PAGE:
Oct. 27, 2010— -- A one-time high school cheerleader who was sexually assaulted by a star student athlete and then kicked off her squad for refusing to cheer for her attacker said she will continue battling the school district in court until she gets an admission that they were in the wrong.
In the two years since the attack, the now-18-year-old woman has amassed what she and her lawyer say are a lengthy list of injustices, including what they say is the school's dismissive attitude when she returned to class at Silsbee High School after the assault.
Their lawsuit has been repeatedly dismissed in state and federal courts, with a trio of federal appellate court judges ruling recently that the teen had no basis for a First Amendment complaint when her refusal to cheer the name of her attacker during basketball name cost her a spot on the squad.
"It frustrates me," said the teen, who is referred to by her initials H.S. in court documents. "All I've wanted out of this all along is for somebody to say they've done wrong."
She insists, however, that the fight is worth it, if only to give other rape victims a reason to stand up for themselves.
"If everything works out the way that we're hoping … then it makes a point that it's not all right," she said. "And if we keep fighting for that, then maybe other people will too."
She has accused the high school, the school district, the school principal, the superintendent, the assistant superintendent and the cheerleading official of being insensitive after her sexual assault, especially after her attackers returned to school.
She said school officials told her to keep away from the students arrested in connection with the attack, Rakheem Bolton and Christian Rountree. And when she complained that she faced taunting chants by other students when she walked into the cafeteria, "they [school officials] said just stay out of the cafeteria," H.S. said in court documents.
The lawyer for the school and district officials said H.S. was not mistreated and says they have the multiple court rulings in their favor to prove it.
"They reviewed all the allegations and found they were completely without basis," attorney Tanner Hunt Jr. said. "That's about as good as it gets in the law business when you get dismissals and affirmations like that."
He argued that when Bolton and Rountree were finally indicted by a third grand jury in the summer of 2009, Bolton was expelled. Rountree had already graduated. Two grand juries had previously refused to indict either boy.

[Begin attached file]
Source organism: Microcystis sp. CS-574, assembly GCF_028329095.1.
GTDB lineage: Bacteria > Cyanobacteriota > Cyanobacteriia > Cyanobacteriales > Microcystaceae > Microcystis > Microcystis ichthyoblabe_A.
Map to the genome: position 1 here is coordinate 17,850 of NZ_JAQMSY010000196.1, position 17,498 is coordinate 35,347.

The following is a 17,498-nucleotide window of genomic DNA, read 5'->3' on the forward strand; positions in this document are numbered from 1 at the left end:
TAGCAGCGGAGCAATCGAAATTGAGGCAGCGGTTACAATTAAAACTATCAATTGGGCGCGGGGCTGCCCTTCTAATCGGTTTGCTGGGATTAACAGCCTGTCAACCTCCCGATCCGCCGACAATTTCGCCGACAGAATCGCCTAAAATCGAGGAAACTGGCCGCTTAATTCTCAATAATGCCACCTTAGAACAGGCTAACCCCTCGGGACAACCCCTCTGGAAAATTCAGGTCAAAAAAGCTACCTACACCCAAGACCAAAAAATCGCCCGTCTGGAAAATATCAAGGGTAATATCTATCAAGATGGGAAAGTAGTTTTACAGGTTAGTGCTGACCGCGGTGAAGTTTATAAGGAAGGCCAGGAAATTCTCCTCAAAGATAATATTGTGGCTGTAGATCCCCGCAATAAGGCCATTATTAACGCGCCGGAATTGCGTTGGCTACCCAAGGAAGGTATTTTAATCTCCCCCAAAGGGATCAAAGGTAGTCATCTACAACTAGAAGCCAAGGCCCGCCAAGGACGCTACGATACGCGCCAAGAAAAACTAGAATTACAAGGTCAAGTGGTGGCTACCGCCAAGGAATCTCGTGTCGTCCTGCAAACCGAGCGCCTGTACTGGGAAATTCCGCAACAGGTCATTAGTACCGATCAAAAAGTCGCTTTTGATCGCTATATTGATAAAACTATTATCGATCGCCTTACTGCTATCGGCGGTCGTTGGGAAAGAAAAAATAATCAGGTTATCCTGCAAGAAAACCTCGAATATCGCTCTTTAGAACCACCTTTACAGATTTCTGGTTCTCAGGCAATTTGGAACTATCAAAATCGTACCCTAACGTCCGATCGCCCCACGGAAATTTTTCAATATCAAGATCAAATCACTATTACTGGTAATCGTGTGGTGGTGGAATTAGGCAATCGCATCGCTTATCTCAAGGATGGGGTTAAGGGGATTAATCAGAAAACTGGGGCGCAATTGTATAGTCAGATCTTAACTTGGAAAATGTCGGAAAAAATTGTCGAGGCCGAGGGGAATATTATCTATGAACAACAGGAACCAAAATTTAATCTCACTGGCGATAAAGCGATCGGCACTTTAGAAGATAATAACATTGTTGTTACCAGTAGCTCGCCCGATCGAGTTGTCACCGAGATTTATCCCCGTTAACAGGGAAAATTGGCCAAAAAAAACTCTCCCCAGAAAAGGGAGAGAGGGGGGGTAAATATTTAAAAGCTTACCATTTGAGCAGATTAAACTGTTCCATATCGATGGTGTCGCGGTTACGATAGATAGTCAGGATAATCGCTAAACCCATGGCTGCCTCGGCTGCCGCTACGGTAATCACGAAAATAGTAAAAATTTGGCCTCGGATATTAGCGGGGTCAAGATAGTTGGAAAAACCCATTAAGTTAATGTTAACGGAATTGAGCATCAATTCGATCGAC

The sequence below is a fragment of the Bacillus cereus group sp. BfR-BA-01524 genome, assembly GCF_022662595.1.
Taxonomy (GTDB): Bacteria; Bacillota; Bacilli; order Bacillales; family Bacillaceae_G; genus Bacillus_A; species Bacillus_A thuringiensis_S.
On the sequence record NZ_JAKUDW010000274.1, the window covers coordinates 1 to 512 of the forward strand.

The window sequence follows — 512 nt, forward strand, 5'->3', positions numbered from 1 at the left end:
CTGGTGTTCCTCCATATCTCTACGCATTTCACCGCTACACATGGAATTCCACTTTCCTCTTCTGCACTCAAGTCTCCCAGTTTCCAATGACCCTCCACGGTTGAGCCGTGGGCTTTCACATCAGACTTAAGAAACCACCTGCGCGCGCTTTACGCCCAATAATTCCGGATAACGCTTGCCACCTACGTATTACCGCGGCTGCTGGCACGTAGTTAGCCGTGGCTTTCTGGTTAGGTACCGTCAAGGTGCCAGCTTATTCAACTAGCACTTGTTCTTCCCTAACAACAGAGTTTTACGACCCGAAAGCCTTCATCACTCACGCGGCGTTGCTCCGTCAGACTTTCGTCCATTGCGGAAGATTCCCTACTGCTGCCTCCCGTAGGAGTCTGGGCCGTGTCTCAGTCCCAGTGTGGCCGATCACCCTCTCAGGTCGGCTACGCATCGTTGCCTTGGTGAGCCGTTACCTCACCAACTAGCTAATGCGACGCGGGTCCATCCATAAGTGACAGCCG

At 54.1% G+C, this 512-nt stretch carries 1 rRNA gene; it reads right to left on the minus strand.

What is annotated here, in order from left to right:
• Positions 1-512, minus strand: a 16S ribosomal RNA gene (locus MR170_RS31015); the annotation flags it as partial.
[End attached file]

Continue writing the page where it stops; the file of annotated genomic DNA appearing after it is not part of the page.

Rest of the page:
"At the time she refused to cheer for the boy, he had been 'no billed' by the grand jury," Hunt said, referring to the previous grand jury's ruling that there wasn't significant evidence to warrant an indictment. "At that point, insofar as anyone knew, he wasn't a rapist."
Bolton, indicted by the third grand jury on felony sexual assault of a minor, pleaded guilty to a lesser charge of misdemeanor assault. He was sentenced last month to a one-year suspended prison term, two years probation, community service and a $2,500 fine, according to local media reports.
Neither Bolton or his lawyer could be reached for comment, but he told Texas news station KDFM after sentencing that he thought his punishment was "fair."
"I have no hard feelings toward the girl," Bolton told KFDM. "It was a misunderstanding."
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H.S. was a16-year-old junior at Silsbee High School, when, drunk at an October 2008 house party after a football game, she was pushed onto a pool table, then to the floor by Bolton, a star athlete who played football and basketball. Rountree allegedly joined in on the assault.
"They start fondling her, disrobing her from the waist down," said H.S.' attorney Larry Watts. "Putting her on the floor, she starts saying, 'Stop, no,' calls for help."
H.S. was then raped, according to court documents, as other partygoers, hearing her screams, banged on the door to the room. When the door burst open, the documents allege, Bolton and Rountree had made their way out a window in an adjacent bathroom.
H.S. was found under the pool table, half-naked and sobbing. Both Bolton and Rountree were arrested the next day.
What followed was months of uncertainty, according to Watts and H.S. When the first grand jury declined to indict Bolton and Rountree they were allowed to return to Silsbee High and by February Bolton was back on the basketball court. A judicial order keeping Bolton and Rountree a specific distance away from H.S. lapsed and was never renewed.
A rape kit was assembled in October 2008 and DNA evidence collected, H.S. said, but she and her family were told that a backlog of cases meant it would be more than a year before processing got started.